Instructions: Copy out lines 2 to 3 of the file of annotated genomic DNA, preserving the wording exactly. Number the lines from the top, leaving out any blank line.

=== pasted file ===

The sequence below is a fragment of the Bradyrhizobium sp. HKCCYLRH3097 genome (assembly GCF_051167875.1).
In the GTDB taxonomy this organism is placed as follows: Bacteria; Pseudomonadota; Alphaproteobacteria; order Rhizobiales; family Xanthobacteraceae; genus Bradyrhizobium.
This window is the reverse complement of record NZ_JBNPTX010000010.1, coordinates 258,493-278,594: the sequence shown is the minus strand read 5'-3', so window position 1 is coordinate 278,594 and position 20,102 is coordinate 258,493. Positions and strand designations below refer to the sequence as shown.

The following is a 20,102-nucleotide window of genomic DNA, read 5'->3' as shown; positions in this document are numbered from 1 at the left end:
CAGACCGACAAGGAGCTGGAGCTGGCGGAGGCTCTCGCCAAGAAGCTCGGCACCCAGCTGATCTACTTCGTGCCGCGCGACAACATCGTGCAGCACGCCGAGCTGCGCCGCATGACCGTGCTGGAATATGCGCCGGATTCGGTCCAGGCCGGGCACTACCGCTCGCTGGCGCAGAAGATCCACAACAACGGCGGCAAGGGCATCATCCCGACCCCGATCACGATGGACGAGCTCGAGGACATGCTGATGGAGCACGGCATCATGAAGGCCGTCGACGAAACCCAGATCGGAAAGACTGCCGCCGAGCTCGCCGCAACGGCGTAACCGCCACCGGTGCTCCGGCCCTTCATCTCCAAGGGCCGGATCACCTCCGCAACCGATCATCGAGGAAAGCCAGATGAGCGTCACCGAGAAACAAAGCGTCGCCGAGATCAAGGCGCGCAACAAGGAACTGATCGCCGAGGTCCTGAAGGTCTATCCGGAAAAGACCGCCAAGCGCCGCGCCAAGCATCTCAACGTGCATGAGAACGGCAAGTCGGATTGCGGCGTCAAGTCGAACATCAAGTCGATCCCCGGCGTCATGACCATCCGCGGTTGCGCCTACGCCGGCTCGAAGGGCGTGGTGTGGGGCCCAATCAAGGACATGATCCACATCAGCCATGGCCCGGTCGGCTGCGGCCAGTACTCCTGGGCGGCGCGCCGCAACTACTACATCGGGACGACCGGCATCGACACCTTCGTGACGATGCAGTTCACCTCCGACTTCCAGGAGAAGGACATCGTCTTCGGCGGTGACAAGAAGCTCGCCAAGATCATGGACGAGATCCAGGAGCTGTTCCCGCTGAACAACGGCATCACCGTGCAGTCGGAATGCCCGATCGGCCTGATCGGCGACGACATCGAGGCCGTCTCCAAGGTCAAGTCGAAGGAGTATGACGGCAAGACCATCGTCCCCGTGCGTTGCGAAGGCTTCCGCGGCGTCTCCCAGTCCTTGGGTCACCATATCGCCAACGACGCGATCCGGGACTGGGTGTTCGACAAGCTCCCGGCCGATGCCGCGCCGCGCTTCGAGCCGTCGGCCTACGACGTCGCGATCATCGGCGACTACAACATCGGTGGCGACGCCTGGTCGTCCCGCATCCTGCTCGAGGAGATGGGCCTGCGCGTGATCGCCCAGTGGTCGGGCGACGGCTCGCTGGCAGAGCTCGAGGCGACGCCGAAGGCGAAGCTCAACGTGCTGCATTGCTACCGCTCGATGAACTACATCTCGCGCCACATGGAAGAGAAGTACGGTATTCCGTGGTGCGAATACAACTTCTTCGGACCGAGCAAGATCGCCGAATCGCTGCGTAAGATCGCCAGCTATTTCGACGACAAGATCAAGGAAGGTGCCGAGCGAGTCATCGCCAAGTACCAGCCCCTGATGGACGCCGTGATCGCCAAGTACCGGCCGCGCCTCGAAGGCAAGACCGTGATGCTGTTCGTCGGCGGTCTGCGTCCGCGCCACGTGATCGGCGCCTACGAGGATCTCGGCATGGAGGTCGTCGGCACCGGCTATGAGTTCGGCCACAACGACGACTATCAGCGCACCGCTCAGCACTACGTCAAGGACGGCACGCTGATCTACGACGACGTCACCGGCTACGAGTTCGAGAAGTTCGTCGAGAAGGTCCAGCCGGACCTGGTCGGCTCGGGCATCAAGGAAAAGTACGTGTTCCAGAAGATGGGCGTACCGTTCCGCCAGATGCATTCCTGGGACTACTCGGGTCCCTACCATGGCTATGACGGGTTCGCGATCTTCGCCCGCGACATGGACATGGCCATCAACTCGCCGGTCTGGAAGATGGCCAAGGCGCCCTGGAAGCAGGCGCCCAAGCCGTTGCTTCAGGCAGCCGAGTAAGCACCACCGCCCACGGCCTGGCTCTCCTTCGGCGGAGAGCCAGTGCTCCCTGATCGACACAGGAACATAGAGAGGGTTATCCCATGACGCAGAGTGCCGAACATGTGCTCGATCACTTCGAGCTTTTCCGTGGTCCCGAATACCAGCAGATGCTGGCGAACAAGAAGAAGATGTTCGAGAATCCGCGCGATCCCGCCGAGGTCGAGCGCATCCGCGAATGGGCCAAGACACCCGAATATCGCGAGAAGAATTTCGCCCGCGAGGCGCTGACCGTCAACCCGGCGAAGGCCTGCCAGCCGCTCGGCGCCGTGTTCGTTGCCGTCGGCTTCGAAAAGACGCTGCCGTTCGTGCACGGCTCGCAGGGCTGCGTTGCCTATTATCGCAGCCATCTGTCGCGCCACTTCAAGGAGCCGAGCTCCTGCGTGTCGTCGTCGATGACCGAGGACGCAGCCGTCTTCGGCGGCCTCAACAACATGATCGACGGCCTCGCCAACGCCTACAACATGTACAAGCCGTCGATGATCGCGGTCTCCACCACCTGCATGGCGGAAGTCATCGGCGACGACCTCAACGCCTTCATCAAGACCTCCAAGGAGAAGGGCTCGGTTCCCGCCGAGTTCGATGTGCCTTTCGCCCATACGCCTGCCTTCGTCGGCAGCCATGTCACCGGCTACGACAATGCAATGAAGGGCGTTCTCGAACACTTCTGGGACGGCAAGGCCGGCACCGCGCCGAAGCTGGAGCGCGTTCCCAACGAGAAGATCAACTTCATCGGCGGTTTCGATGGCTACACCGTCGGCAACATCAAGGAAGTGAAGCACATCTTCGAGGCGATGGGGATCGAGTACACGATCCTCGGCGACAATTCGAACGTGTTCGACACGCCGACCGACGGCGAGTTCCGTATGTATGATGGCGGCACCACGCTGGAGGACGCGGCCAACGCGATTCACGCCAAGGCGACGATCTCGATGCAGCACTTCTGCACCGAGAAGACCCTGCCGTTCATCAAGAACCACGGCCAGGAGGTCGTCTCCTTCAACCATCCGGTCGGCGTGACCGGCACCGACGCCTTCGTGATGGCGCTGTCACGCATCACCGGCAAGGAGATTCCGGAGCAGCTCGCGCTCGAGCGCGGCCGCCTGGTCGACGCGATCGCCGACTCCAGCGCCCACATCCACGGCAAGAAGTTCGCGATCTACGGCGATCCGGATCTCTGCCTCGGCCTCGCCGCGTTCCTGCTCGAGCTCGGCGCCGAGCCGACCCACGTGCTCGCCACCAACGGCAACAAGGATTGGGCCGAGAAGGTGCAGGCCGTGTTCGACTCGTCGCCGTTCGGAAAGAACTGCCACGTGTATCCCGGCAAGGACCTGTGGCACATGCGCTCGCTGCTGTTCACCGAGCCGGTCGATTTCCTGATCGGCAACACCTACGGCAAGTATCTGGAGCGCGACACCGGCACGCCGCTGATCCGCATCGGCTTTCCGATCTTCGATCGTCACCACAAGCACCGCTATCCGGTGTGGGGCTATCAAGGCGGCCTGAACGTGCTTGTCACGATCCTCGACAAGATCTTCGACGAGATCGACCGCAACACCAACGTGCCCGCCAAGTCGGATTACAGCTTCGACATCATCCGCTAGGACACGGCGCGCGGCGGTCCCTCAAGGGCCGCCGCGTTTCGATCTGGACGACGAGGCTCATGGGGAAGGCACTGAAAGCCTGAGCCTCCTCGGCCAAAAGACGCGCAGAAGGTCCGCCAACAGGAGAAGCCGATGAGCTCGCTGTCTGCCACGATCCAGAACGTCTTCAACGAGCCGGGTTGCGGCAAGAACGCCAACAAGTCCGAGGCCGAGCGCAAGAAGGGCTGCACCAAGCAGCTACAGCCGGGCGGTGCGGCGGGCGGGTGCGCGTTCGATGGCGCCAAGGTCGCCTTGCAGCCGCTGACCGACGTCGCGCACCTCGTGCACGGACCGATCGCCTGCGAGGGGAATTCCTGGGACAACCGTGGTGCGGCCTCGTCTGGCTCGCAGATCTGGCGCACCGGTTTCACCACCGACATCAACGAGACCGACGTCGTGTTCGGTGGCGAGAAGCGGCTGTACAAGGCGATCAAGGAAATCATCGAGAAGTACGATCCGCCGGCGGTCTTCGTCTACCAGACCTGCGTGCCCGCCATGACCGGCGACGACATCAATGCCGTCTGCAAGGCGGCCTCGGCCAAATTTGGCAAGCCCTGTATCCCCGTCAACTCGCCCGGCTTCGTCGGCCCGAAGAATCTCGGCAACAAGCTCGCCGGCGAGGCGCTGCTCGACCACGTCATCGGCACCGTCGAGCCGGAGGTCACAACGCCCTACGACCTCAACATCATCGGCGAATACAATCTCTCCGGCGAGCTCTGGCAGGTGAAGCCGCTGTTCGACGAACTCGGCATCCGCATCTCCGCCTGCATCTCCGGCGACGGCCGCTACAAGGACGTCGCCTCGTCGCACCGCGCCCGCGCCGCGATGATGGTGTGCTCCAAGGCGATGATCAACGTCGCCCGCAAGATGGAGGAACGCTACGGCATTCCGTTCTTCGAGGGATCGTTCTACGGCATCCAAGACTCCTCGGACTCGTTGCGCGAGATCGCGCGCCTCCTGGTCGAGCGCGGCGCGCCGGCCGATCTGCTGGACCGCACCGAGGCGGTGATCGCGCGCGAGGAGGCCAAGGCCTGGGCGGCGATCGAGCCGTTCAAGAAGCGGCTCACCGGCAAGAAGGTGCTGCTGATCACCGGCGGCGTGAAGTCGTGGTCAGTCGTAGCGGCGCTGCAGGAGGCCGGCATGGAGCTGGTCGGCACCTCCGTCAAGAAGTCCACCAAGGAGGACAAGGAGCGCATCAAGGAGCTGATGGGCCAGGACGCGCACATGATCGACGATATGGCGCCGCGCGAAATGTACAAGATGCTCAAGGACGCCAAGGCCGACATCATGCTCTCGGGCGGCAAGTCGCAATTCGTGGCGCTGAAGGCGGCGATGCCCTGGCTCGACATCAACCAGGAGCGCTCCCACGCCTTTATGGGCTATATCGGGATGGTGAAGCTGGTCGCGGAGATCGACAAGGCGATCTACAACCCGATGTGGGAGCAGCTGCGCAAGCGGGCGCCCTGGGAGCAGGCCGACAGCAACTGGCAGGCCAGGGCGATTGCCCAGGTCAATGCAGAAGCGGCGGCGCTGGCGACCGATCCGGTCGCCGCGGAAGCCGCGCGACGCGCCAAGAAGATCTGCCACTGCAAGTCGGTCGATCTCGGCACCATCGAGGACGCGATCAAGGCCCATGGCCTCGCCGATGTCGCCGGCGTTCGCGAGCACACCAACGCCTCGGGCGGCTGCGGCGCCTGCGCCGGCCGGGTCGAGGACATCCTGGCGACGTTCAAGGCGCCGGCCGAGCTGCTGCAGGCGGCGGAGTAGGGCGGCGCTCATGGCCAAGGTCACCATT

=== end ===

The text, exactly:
In the GTDB taxonomy this organism is placed as follows: Bacteria; Pseudomonadota; Alphaproteobacteria; order Rhizobiales; family Xanthobacteraceae; genus Bradyrhizobium.
This window is the reverse complement of record NZ_JBNPTX010000010.1, coordinates 258,493-278,594: the sequence shown is the minus strand read 5'-3', so window position 1 is coordinate 278,594 and position 20,102 is coordinate 258,493. Positions and strand designations below refer to the sequence as shown.